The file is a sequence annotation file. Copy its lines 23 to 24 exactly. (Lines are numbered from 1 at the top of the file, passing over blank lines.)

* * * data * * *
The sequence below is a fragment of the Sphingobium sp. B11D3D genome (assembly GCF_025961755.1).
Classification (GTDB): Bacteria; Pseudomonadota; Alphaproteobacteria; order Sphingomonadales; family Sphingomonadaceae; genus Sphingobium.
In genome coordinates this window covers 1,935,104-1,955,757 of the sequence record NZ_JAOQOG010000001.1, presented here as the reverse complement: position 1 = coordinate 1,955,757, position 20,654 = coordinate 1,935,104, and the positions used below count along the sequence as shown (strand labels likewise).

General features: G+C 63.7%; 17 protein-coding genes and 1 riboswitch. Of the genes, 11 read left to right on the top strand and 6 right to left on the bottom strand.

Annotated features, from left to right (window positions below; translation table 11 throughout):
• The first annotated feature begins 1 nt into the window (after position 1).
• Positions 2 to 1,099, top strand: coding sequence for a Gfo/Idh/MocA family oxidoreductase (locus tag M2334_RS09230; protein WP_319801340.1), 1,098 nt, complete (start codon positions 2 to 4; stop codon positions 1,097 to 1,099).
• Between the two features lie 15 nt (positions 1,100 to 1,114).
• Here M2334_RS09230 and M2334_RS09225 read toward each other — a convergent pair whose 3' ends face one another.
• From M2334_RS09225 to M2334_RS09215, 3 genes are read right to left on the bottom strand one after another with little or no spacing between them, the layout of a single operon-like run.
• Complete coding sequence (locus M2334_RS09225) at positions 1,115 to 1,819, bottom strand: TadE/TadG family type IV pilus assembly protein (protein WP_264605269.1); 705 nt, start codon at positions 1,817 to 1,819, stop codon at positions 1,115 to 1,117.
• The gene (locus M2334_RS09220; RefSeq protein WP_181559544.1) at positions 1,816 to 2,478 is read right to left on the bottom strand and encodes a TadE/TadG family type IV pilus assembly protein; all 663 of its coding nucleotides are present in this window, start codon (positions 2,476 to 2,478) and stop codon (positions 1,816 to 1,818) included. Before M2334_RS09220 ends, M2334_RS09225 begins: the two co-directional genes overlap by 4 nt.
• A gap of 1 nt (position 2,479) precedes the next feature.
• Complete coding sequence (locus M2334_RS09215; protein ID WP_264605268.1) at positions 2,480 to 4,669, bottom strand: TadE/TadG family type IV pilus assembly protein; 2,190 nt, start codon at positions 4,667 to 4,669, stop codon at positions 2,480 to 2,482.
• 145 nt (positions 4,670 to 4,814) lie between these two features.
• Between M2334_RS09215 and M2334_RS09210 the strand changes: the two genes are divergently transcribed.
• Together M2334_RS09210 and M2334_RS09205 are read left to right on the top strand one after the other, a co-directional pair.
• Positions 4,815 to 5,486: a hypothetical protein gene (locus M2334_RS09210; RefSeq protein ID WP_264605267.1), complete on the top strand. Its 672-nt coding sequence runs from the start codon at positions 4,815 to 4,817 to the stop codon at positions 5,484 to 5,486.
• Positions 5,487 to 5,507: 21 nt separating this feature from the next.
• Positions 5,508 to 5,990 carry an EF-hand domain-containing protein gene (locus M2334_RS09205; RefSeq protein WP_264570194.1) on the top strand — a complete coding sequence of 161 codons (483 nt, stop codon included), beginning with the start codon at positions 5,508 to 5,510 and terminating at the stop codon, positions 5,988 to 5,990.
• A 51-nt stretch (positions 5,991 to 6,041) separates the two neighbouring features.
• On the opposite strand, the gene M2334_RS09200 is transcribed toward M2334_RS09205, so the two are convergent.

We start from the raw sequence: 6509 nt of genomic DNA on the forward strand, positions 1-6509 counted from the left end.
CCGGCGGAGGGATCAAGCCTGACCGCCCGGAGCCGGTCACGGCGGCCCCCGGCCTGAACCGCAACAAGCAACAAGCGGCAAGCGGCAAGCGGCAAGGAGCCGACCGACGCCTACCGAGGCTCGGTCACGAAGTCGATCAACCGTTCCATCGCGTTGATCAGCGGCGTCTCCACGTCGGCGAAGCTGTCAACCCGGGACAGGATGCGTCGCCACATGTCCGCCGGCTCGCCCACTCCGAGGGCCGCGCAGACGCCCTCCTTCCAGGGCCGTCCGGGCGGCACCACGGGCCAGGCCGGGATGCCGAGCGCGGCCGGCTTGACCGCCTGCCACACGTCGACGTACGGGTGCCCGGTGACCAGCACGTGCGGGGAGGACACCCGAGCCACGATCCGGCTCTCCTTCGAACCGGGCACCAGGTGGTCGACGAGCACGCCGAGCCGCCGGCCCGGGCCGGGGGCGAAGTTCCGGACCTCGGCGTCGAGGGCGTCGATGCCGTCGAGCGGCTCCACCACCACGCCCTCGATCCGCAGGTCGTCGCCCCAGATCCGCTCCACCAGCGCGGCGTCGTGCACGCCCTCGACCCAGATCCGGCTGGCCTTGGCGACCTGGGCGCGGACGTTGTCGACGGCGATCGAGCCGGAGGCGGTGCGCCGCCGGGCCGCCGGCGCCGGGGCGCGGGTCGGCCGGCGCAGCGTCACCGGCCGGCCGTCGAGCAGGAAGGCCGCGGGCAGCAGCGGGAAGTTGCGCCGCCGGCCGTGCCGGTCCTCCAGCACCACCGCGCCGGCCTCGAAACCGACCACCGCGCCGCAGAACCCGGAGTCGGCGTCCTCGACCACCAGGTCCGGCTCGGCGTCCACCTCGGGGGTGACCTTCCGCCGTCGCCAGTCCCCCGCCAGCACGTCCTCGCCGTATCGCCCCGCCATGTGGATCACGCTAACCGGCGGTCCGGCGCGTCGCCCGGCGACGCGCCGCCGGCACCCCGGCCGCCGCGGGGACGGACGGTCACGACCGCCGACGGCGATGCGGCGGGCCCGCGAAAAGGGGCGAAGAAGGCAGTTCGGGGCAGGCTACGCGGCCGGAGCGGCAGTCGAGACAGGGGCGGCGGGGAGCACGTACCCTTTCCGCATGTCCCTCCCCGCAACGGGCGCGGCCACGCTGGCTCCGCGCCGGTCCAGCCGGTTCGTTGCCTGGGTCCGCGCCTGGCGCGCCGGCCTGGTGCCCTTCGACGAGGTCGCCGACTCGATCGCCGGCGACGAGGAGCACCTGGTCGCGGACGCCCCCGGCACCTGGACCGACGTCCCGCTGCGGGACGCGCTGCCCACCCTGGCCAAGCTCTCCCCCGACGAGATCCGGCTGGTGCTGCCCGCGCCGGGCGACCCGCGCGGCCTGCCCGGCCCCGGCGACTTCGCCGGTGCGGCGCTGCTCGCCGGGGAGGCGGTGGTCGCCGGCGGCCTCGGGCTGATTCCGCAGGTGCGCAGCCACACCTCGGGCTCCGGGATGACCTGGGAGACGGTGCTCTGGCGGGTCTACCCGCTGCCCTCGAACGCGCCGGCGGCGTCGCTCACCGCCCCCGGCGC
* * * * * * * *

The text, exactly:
We start from the raw sequence: 6509 nt of genomic DNA on the forward strand, positions 1-6509 counted from the left end.
CCGGCGGAGGGATCAAGCCTGACCGCCCGGAGCCGGTCACGGCGGCCCCCGGCCTGAACCGCAACAAGCAACAAGCGGCAAGCGGCAAGCGGCAAGGAGCCGACCGACGCCTACCGAGGCTCGGTCACGAAGTCGATCAACCGTTCCATCGCGTTGATCAGCGGCGTCTCCACGTCGGCGAAGCTGTCAACCCGGGACAGGATGCGTCGCCACATGTCCGCCGGCTCGCCCACTCCGAGGGCCGCGCAGACGCCCTCCTTCCAGGGCCGTCCGGGCGGCACCACGGGCCAGGCCGGGATGCCGAGCGCGGCCGGCTTGACCGCCTGCCACACGTCGACGTACGGGTGCCCGGTGACCAGCACGTGCGGGGAGGACACCCGAGCCACGATCCGGCTCTCCTTCGAACCGGGCACCAGGTGGTCGACGAGCACGCCGAGCCGCCGGCCCGGGCCGGGGGCGAAGTTCCGGACCTCGGCGTCGAGGGCGTCGATGCCGTCGAGCGGCTCCACCACCACGCCCTCGATCCGCAGGTCGTCGCCCCAGATCCGCTCCACCAGCGCGGCGTCGTGCACGCCCTCGACCCAGATCCGGCTGGCCTTGGCGACCTGGGCGCGGACGTTGTCGACGGCGATCGAGCCGGAGGCGGTGCGCCGCCGGGCCGCCGGCGCCGGGGCGCGGGTCGGCCGGCGCAGCGTCACCGGCCGGCCGTCGAGCAGGAAGGCCGCGGGCAGCAGCGGGAAGTTGCGCCGCCGGCCGTGCCGGTCCTCCAGCACCACCGCGCCGGCCTCGAAACCGACCACCGCGCCGCAGAACCCGGAGTCGGCGTCCTCGACCACCAGGTCCGGCTCGGCGTCCACCTCGGGGGTGACCTTCCGCCGTCGCCAGTCCCCCGCCAGCACGTCCTCGCCGTATCGCCCCGCCATGTGGATCACGCTAACCGGCGGTCCGGCGCGTCGCCCGGCGACGCGCCGCCGGCACCCCGGCCGCCGCGGGGACGGACGGTCACGACCGCCGACGGCGATGCGGCGGGCCCGCGAAAAGGGGCGAAGAAGGCAGTTCGGGGCAGGCTACGCGGCCGGAGCGGCAGTCGAGACAGGGGCGGCGGGGAGCACGTACCCTTTCCGCATGTCCCTCCCCGCAACGGGCGCGGCCACGCTGGCTCCGCGCCGGTCCAGCCGGTTCGTTGCCTGGGTCCGCGCCTGGCGCGCCGGCCTGGTGCCCTTCGACGAGGTCGCCGACTCGATCGCCGGCGACGAGGAGCACCTGGTCGCGGACGCCCCCGGCACCTGGACCGACGTCCCGCTGCGGGACGCGCTGCCCACCCTGGCCAAGCTCTCCCCCGACGAGATCCGGCTGGTGCTGCCCGCGCCGGGCGACCCGCGCGGCCTGCCCGGCCCCGGCGACTTCGCCGGTGCGGCGCTGCTCGCCGGGGAGGCGGTGGTCGCCGGCGGCCTCGGGCTGATTCCGCAGGTGCGCAGCCACACCTCGGGCTCCGGGATGACCTGGGAGACGGTGCTCTGGCGGGTCTACCCGCTGCCCTCGAACGCGCCGGCGGCGTCGCTCACCGCCCCCGGCGC